Ketamine for Depression is 'Not New or Radical' – So Why Hasn't Australia Caught Up?

“It frustrates me that it gets talked about as being such a new treatment, and experimental, and there's been 23 years of evidence now.”
Arielle Richards
Melbourne, AU
collage with ketamine, being injected and a bottle of ketamine
collage: arielle richards // 
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In the United States, ketamine is having a bit of a moment. Since a nasally administered version of the drug called esketamine, or Spravato, was approved by the FDA for medicinal use in 2019, “ketamine clinics” have been cropping up across America. 

The anaesthetic and sometimes-hallucinogen has been approved for medical use across the world since the 1960s – but the recent FDA approval for Spravato, submitted by its Belgian-based manufacturer Janssen, came after recent contributions to a growing research base on its efficacy against treatment-resistant depression (TRD).


In the US, Sravato can only be administered in a clinical setting, by a doctor, and is only approved for people with depression that is otherwise treatment-resistant. The treatments at these so-called “ketamine clinics” are expensive, varying from $400 to $800 a session, but they are accessible in terms of their widespread availability. There are even virtual ketamine clinics now.

Spravato was approved in Australia in March 2021, by the Therapeutic Goods Administration (TGA), for medical use on patients with TRD. But the roll-out of clinical ketamine treatment here has been marred by widespread inaccessibility and high costs. As Spravato isn’t on Australia’s Pharmaceutical Benefits Scheme (PBS), treatments can cost from $300 to $1800 per week.

The manufacturer’s application to have Spravato listed under the PBS was rejected, for the second time, in July last year, with the Pharmaceutical Benefits Advisory Committee (PBAC) citing that there was “limited long-term safety data for esketamine, including data assessing the potential for developing dependence”, among a litany of concerns.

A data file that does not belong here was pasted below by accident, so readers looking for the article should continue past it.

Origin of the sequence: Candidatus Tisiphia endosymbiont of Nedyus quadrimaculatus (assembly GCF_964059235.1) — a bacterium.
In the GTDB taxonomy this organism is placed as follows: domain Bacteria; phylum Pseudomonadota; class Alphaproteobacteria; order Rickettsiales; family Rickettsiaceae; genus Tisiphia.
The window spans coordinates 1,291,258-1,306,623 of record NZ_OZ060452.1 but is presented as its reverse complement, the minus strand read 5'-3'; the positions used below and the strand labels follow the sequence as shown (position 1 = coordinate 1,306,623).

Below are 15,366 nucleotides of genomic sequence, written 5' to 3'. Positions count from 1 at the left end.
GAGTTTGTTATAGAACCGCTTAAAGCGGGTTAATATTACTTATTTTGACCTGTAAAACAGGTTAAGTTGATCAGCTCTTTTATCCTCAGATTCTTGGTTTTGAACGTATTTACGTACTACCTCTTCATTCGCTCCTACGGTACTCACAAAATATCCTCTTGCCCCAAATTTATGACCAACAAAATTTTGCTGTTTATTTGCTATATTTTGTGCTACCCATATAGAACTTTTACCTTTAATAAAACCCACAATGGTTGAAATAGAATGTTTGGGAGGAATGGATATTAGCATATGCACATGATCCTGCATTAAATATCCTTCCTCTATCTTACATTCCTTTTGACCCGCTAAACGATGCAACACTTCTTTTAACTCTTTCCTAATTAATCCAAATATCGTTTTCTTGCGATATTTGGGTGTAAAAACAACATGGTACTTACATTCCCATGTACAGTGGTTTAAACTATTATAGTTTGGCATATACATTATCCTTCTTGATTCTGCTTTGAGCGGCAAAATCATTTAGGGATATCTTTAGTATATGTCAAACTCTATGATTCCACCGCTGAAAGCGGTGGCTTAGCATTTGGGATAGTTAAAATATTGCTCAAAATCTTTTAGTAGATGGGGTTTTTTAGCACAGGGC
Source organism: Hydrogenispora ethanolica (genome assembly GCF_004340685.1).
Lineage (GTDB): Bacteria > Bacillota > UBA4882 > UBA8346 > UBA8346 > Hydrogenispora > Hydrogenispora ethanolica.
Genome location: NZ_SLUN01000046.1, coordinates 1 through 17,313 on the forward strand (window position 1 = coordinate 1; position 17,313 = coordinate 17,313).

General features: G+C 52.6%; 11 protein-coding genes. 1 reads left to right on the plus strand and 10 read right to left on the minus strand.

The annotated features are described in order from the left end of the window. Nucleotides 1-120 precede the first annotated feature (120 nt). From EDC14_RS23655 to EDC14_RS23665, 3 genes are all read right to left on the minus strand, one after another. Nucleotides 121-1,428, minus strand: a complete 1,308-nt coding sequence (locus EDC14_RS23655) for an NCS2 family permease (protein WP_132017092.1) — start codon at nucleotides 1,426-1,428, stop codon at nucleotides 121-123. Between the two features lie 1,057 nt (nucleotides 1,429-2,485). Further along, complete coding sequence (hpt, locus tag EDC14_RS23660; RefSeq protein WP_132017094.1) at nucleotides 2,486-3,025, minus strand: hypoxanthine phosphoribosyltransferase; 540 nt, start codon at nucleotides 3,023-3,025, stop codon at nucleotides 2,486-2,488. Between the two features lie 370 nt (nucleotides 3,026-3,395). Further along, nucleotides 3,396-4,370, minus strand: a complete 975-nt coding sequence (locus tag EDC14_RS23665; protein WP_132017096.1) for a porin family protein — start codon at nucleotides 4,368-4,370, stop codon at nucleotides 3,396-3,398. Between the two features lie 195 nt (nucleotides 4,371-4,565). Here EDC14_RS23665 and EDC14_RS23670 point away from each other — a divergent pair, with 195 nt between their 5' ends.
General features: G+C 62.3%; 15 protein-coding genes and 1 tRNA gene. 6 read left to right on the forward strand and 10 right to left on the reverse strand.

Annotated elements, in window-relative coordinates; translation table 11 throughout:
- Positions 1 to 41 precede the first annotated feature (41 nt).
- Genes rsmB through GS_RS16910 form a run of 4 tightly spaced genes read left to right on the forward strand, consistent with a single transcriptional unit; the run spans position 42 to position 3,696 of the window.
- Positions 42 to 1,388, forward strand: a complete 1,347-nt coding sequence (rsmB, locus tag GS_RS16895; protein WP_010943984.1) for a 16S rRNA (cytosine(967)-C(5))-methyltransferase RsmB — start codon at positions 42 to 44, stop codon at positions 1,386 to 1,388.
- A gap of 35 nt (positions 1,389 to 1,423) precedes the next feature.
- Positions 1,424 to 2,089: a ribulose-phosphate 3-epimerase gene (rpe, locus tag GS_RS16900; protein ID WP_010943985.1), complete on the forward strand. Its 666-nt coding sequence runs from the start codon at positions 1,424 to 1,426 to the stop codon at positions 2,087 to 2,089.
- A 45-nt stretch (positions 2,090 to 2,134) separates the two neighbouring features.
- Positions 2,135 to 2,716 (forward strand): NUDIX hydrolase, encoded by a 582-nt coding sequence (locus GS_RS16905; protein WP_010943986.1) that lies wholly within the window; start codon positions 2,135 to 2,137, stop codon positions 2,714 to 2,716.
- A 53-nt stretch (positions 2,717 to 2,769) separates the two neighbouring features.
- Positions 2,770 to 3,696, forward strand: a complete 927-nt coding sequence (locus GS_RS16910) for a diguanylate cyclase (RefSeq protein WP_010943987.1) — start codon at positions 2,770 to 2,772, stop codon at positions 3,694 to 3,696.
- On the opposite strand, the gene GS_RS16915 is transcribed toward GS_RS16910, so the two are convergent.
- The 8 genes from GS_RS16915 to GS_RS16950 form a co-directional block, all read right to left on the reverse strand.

Despite the submission’s input from “individuals, clinicians and organisations which highlighted the severe impact of TRD on daily life” and its inclusion of experience reports from individuals and clinicians, who described the treatments as “being able to restore hope to patients, when other options had failed”, the PBAC concluded that Spravato was not recommended for PBS listing. 


But Spravato is only one form of ketamine being researched.

Doctor Adam Bayes, a clinical academic scientist and senior research fellow at Sydney’s Black Dog institute, said that currently, in Australia, there were two main formulations of ketamine being studied and offered for treatment.

“Standard ketamine is two molecules, which are basically mirror-images, and that’s been around for decades as an anaesthetic. It’s 50 per cent (S)ketamine and 50 per cent (R)ketamine,” Dr Bayes told VICE.

“There’s Spravato, esketamine, which is the intranasal formulation, and a lot of research has been done on that. Then there’s racemic ketamine.”

Racemic ketamine has both (S)ketamine and (R)ketamine, and is administered intravenously. It’s this general formulation of ketamine that is simultaneously being researched and offered as a treatment at Black Dog.

Despite the lagging path to literal access, Australia has been a world leader in ketamine research, notably for the work done by Professor Colleen Loo, who led the first randomised control trials of the drug as a novel treatment for severe depression in the early 00s. Professor Loo is a clinical psychiatrist and Professor of Psychiatry at the University of New South Wales and at Black Dog, where she has led an ongoing research program into the use of ketamine to treat depression for the last decade.